May 29, 2020 / 6:38 AM / a month ago

German retail sales fall far less than expected in April

FILE PHOTO: A sign with distancing rules is seen in the sport store PUMA, as the spread of the coronavirus disease (COVID-19) continues, in Berlin, Germany, April 25, 2020. REUTERS/Annegret Hilse/File Photo

BERLIN (Reuters) - A surge in supermarket and online shopping prevented a double-digit dip in German retail sales in April, data showed on Friday, a sign of the relative resilience of Europe’s largest economy during the coronavirus crisis.

Retail sales dropped by 5.3% on the month in real terms after an upwardly revised drop of 4.0% in the previous month, data from the Federal Statistics Office showed. The reading was much better than a Reuters forecast by analysts for a 12% fall.

On the year, retail sales dropped by 6.5% in real terms after an upwardly revised contraction of 1.2% in March. A drop of 14.3% had been forecast.

Retail sales, a volatile indicator often subject to revision, had provided impetus to Germany’s cooling economy before the crisis, compensating for the manufacturing sector which had been in a recession for more than a year.

“It is a sign of the times that a 5.3% fall in German retail sales is a large upside surprise,” Greg Fuzesi of JP Morgan said in a note. “Coming on top of a 4% fall in March, retail sales have fallen ‘only’ around 9% since February even though all non-essential retail shops were closed for most of the month.”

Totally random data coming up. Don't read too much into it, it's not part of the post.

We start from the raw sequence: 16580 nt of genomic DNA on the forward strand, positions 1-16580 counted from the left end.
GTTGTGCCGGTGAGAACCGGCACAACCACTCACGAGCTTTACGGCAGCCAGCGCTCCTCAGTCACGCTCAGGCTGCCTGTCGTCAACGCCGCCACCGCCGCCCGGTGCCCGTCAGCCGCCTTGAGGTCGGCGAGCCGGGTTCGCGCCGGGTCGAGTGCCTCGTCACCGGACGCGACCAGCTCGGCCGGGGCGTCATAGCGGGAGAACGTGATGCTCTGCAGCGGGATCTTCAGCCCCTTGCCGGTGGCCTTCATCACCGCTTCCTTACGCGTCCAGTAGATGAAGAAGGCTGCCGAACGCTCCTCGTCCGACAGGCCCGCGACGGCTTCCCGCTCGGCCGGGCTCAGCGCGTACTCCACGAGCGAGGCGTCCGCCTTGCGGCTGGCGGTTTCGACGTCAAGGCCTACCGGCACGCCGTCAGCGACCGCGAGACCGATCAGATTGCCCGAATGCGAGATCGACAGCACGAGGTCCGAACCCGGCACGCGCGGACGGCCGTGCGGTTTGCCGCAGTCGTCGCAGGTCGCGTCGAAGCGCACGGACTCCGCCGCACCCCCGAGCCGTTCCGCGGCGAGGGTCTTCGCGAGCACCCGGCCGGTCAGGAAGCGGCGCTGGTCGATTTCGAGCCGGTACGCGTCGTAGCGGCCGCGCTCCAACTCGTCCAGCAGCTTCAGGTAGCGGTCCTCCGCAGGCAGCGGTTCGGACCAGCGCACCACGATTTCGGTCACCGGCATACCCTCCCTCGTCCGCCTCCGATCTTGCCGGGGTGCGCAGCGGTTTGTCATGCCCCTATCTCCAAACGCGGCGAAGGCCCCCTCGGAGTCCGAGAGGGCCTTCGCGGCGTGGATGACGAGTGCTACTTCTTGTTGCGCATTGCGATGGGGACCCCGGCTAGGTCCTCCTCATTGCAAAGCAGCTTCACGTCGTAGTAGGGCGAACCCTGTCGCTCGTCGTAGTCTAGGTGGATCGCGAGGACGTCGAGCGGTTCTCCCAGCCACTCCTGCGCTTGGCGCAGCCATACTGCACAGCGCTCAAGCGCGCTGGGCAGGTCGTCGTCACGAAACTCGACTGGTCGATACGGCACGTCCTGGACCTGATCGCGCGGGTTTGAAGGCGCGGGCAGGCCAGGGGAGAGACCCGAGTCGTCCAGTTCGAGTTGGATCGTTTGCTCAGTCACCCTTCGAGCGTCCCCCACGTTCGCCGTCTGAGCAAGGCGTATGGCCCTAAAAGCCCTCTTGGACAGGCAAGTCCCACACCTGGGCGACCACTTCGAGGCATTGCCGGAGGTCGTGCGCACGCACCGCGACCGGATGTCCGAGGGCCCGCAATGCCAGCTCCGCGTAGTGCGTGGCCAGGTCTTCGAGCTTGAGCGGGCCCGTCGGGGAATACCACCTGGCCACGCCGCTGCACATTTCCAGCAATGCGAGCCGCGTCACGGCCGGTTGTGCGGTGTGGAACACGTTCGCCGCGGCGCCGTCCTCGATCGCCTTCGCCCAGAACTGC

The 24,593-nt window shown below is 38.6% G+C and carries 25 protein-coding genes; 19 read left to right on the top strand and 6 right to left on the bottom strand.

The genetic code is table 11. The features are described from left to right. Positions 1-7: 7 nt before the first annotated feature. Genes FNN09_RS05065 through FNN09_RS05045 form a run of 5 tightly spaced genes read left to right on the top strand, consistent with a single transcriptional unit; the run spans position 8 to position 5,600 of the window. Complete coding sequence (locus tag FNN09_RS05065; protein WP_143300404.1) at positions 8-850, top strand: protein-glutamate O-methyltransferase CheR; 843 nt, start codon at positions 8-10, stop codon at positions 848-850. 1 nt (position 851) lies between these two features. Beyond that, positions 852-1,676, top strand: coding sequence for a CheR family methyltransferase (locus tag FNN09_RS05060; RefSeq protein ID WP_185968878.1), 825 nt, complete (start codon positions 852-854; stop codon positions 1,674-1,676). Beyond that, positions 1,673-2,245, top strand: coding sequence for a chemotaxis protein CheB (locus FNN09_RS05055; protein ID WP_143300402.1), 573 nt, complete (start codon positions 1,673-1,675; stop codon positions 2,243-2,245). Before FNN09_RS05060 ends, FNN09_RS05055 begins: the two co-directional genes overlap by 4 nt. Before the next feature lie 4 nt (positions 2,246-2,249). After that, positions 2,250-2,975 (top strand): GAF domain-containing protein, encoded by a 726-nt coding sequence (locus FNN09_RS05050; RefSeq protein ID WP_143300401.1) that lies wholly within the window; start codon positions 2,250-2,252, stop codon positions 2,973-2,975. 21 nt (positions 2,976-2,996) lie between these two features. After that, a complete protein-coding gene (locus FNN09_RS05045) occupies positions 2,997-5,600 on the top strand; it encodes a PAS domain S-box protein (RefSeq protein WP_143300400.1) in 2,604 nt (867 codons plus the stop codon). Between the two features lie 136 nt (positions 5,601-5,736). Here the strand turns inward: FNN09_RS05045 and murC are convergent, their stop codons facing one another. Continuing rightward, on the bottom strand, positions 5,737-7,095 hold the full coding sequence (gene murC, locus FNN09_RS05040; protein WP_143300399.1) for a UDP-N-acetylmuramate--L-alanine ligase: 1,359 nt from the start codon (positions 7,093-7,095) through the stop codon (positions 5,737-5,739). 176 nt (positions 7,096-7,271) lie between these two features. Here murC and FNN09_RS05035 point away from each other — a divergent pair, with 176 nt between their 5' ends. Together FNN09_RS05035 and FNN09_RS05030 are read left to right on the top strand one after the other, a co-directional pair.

The data showed that supermarket sales rose by more than 8%year-on-year and online shopping surged by more than 24% compared with April last year, offsetting a drop of more than 70% in sales of clothing, shoes and leather items.

The figures are another indication that Europe’s largest economy is weathering the pandemic better than its neighbours and that consumption could rebound in the coming months as economic and social life returns to normal.

Separate data from the Federal Statistics Office showed negotiated wages rose by 3.2% on average in the first quarter of 2020 compared with the same period in 2019.

Reporting by Joseph Nasr; Editing by Michelle Martin and Maria Sheahan

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